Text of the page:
As many of you know, the New England Journal of Medicine just published a study concerning the prediction of outcomes for the very smallest preemies, who were born at gestational ages of 22 to 25 weeks from 1998 to 2003. The data they found suggested that sex (female is better), number of babies (singletons are preferable to multiples), size, and whether the baby or babies received antenatal steroids (generally, two shots of betamethasone are administered to moms in pre term labor to help mature the lungs of the fetus or fetuses prior to birth; these need 24 hours to work) are as important as gestational age, which can be wildly off (though it was not in our case because Hallie and Olivia were conceived using IVF).
NICHD Neonatal Research Network (NRN):
Extremely Preterm Birth Outcome Data
Based on the following characteristics:
Gestational Age (Best Obstetric Estimate in Completed Weeks): 23 weeks
Birth Weight: 590 grams
Singleton Birth: No
Antenatal Corticosteroids: Yes
Estimated outcomes* for infants in the NRN sample are as follows:
Outcomes Outcomes for All Infants/Outcomes for Mechanically ventilated infants
Survival Without Profound Neurodevelopmental Impairment 22%/28%
Survival Without Moderate to Severe Neurodevelopmental Impairment 12%/16%
Death or Profound Neurodevelopmental Impairment 78%/72%
Death or Moderate to Severe Neurodevelopmental Impairment 88%/84%
* These estimates are based on standardized assessments of outcomes at 18 to 22 months of infants born at NRN centers between 1998 and 2003; infants were 22 to 25 weeks, between 401 and 1,000 grams at birth. Infants not born at a Network center and Infants with a major congenital anomaly were excluded. The first column of estimates is based on findings for all 4,446 infants in the study. The second column of estimates is based only on the 3,702 infants who received intensive care. The rate of a given outcome had intensive care been attempted for all infants is likely to be intermediate between these two estimates. Sonographic estimates of fetal weight may be used in anticipating birth weight, while assessing the minimum and maximum likely birth weight consistent with the potential error of sonographic estimates.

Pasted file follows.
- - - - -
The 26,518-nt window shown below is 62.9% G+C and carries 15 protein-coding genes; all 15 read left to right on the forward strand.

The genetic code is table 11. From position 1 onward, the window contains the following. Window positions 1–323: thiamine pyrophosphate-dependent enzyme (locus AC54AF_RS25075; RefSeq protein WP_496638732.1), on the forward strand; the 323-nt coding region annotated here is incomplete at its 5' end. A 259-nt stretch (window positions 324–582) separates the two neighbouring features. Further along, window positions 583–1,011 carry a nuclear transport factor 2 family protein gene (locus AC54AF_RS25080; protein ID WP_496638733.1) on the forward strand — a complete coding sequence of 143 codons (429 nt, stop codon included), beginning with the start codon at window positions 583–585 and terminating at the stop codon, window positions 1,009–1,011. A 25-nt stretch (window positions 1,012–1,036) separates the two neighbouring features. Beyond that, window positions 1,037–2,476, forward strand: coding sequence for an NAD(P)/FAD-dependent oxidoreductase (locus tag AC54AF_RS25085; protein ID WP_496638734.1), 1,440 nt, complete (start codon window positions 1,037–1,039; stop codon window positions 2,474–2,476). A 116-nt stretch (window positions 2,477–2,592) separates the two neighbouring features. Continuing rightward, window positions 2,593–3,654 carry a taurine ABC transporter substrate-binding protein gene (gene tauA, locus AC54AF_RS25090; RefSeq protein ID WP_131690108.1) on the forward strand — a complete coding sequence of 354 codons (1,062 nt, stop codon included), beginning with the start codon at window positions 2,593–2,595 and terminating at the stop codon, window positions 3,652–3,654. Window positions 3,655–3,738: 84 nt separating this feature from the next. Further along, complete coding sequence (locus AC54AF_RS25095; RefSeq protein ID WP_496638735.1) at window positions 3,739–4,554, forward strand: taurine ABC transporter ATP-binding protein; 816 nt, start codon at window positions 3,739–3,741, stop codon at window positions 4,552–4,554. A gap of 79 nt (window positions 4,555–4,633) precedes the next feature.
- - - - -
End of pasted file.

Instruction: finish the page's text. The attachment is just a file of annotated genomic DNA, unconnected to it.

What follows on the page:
As you can see, Hallie's chances for survival without profound impairment were not very good. Yet she, and a lot of other babies listed in our preemie pal links, are doing relatively well. This largely goes to show that statistics do not apply to individuals, and I would be suspicious about efforts to try to make decisions on the basis of statistics as a result of this very important fact. I think that the information is useful, but can be used very badly. My own personal preference is for a wait-and-see-how-the-baby-does approach. And even then it's hard to tell: Hallie had severe BPD (bronchopulmonary dysplasia) and a PIE (basically a collapsed lung) and breathed about as well as an end-stage COPD adult breathes (which is to say, not very). She had an awful time getting off of the vent and we were not sure she would fare well breathing-wise when she came home. Yet her lungs have been extremely resilient, she got off of supplemental oxygen very quickly, and any stridor was reflux/GI related and not prematurity related (at least not directly). We expect that when we finally make it in to see the pulmonologist, that we'll be discharged, or at least reduced to annual visits. No one predicted that at all. And so it is hard to tell. The calculator doesn't make it much easier for parents who are put into the same position as we were in terms of deciding what to do for their kids, and can only be put to ill use by insurance companies and other institutions I don't particularly trust (with my health, life whatever) who might pressure parents, hospitals etc to make cost based decisions influenced by risk analyses that don't apply to actual individual cases. I certainly would fight any effort to do this, and I hope that you do, too and that, when you do, think about Hallie and all of her little cyberfriends.